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Threading 101

P: n/a
Is there a basic guide to threading online? Something that not only
talks about the syntax, but also the concept and ideas related to it.
I'm still used to the school of single-thread programming, and I'm
interested in this.
--
Cheers, ymt.
Apr 6 '06 #1
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6 Replies


P: n/a

Yuk Tang wrote:
Is there a basic guide to threading online? Something that not only
talks about the syntax, but also the concept and ideas related to it.
I'm still used to the school of single-thread programming, and I'm
interested in this.
--
Cheers, ymt.


Here is a good basic primer - but is in C#, so I hope that isn't a
hinderance.

http://www.yoda.arachsys.com/csharp/threads/

Don't let the C# scare you, because the actual concepts are pretty much
the same. There is lots of material on the web about threading. But,
I'm going to give you my advice as well :)

Avoid it if at all possilbe. If it can't be avoided - keep your
threading model as simple as possible and try to keep the shared
resources to a minimum. If you can, using the built in thread pool and
asyncrounous method calls (via delagates) is the cleanest. Threading
is a tool, but it is a dangerous one if not done correctly - and it is
realitively hard to get right (plus, it can sometimes make debugging
problems much trickier). Anyway, good luck :)

--
Tom Shelton [MVP]

Apr 6 '06 #2

P: n/a

Try Ted Pattison's articles on MSDN

http://msdn.microsoft.com/msdnmag/fi...on&words=exact

'Basic Instincts' articles for May 2004, June 2004, September 2004 all
cover threads and threading.

hth,
Alan.

Apr 7 '06 #3

P: n/a
Tom
Avoid it if at all possilbe. If it can't be avoided - keep your
threading model as simple as possible and try to keep the shared
resources to a minimum. If you can, using the built in thread pool and
asyncrounous method calls (via delagates) is the cleanest. Threading
is a tool, but it is a dangerous one if not done correctly - and it is
realitively hard to get right (plus, it can sometimes make debugging
problems much trickier). Anyway, good luck :)

And to add something for Yuk to your messages so if you agree you can add
that next time as well. It makes maintainability mostly a lot more
difficult.

Cor
Apr 7 '06 #4

P: n/a

Cor Ligthert [MVP] wrote:
Tom
Avoid it if at all possilbe. If it can't be avoided - keep your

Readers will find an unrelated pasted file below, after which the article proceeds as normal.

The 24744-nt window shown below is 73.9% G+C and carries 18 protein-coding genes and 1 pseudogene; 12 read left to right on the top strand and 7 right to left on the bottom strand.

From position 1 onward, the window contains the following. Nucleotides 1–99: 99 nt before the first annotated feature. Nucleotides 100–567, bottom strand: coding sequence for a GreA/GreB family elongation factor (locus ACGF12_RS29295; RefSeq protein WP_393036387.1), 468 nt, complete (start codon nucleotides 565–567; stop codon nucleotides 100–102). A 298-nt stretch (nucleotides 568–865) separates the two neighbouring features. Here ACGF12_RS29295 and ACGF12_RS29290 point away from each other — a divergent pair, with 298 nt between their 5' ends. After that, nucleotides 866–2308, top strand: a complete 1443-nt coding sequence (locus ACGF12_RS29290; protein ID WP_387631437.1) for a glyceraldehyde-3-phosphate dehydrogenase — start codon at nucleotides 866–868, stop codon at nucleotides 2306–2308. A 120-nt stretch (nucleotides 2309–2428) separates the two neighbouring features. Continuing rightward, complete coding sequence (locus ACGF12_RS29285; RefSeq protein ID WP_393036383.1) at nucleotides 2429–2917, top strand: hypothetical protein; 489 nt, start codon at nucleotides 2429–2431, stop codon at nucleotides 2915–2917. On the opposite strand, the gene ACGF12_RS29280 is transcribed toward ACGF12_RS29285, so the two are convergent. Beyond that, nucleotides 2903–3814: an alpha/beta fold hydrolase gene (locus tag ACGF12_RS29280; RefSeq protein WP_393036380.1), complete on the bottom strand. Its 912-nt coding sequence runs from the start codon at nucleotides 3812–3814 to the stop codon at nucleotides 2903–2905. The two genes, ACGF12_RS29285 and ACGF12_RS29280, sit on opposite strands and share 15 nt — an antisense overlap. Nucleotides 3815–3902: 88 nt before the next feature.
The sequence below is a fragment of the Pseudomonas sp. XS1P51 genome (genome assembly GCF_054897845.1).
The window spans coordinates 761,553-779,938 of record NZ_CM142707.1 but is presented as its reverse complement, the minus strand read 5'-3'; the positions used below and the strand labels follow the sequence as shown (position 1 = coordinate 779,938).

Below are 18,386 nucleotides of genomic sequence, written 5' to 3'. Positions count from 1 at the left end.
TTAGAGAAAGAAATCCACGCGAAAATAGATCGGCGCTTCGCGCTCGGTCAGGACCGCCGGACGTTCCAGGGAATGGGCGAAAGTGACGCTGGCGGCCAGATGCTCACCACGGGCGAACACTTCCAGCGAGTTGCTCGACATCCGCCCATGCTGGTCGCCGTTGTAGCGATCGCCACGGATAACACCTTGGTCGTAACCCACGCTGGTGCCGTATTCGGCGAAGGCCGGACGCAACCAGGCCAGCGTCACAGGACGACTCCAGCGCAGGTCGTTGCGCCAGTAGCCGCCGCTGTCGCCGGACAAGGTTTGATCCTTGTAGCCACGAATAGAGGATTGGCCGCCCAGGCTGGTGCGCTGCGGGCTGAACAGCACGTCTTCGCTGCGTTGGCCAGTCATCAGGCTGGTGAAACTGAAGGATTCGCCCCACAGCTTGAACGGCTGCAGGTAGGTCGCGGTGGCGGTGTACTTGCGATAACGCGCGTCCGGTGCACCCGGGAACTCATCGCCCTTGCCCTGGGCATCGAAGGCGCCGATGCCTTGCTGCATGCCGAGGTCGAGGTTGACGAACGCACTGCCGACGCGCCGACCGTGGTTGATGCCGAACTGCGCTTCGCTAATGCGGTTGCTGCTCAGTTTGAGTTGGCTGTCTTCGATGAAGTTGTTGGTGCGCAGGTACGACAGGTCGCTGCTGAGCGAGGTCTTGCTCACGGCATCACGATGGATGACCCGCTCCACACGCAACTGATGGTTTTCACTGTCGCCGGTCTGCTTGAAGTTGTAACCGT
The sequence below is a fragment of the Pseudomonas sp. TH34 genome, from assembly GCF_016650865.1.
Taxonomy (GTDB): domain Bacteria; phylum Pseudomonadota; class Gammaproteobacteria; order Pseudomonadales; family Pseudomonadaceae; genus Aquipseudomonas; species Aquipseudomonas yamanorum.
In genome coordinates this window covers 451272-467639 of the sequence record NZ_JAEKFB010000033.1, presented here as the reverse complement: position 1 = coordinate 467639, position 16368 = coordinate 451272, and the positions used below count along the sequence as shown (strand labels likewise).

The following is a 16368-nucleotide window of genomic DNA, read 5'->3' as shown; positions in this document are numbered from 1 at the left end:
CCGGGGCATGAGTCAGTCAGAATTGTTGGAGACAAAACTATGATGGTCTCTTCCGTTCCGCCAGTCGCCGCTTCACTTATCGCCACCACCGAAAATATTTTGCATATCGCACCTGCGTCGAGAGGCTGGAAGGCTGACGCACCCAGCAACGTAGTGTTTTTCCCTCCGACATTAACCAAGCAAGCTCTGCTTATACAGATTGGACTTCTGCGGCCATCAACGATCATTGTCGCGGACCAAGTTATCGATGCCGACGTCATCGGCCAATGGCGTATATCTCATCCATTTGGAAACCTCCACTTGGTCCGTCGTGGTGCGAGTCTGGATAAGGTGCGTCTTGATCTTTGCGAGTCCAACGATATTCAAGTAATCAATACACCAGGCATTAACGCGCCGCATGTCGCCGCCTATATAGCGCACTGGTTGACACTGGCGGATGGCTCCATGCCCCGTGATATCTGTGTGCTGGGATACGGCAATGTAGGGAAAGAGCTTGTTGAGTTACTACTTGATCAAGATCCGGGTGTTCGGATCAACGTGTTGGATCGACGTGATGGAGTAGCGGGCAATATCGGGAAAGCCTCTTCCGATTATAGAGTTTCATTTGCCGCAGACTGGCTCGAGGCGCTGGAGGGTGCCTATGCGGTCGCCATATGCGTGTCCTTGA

threading model as simple as possible and try to keep the shared
resources to a minimum. If you can, using the built in thread pool and
asyncrounous method calls (via delagates) is the cleanest. Threading
is a tool, but it is a dangerous one if not done correctly - and it is
realitively hard to get right (plus, it can sometimes make debugging
problems much trickier). Anyway, good luck :)

And to add something for Yuk to your messages so if you agree you can add
that next time as well. It makes maintainability mostly a lot more
difficult.

Cor


Very true...

--
Tom Shelton [MVP]

Apr 7 '06 #5

P: n/a
"Tom Shelton" <to*@mtogden.com> wrote in
news:11**********************@g10g2000cwb.googlegr oups.com:

Here is a good basic primer - but is in C#, so I hope that isn't a
hinderance.

http://www.yoda.arachsys.com/csharp/threads/

Don't let the C# scare you, because the actual concepts are pretty
much the same. There is lots of material on the web about
threading. But, I'm going to give you my advice as well :)

Avoid it if at all possilbe.


Thanks. So I'm following good programming practice after all, if
only through ignorance. Now if that were a straightforward and
consistent equation, I'm sure I'd be the best programmer in the
world.

I originally wanted to set several tasks going, and deal with
timeouts as they come. Now following your advice, I'm going the
linear route with checks at crucial points. This is also good
practice in forcing me to build objects a part at a time, testing
those parts before integrating them into the main object, then
testing the whole object before integrating into a larger system.
--
Cheers, ymt.
Apr 7 '06 #6

P: n/a
Threading is useful if you have several different tasks that don't depend on
each other (very much). In this type of situation, the synchronization and
debugging issues aren't that difficult. Hoever, don't thread simply to
thread as this makes your debugging harder as well as forcing the system to
work harder. Remember, each thread requires system resources.

Still, you should learn how to handle and debug multi-threaded applications
as a lot of the .NET asynchronous callbacks are really executed on seperate
threads from your main application thread.

Mike Ober.

"Cor Ligthert [MVP]" <no************@planet.nl> wrote in message
news:%2****************@TK2MSFTNGP04.phx.gbl...
Tom
Avoid it if at all possilbe. If it can't be avoided - keep your
threading model as simple as possible and try to keep the shared
resources to a minimum. If you can, using the built in thread pool and
asyncrounous method calls (via delagates) is the cleanest. Threading
is a tool, but it is a dangerous one if not done correctly - and it is
realitively hard to get right (plus, it can sometimes make debugging
problems much trickier). Anyway, good luck :)

And to add something for Yuk to your messages so if you agree you can add
that next time as well. It makes maintainability mostly a lot more
difficult.

Cor


Apr 8 '06 #7

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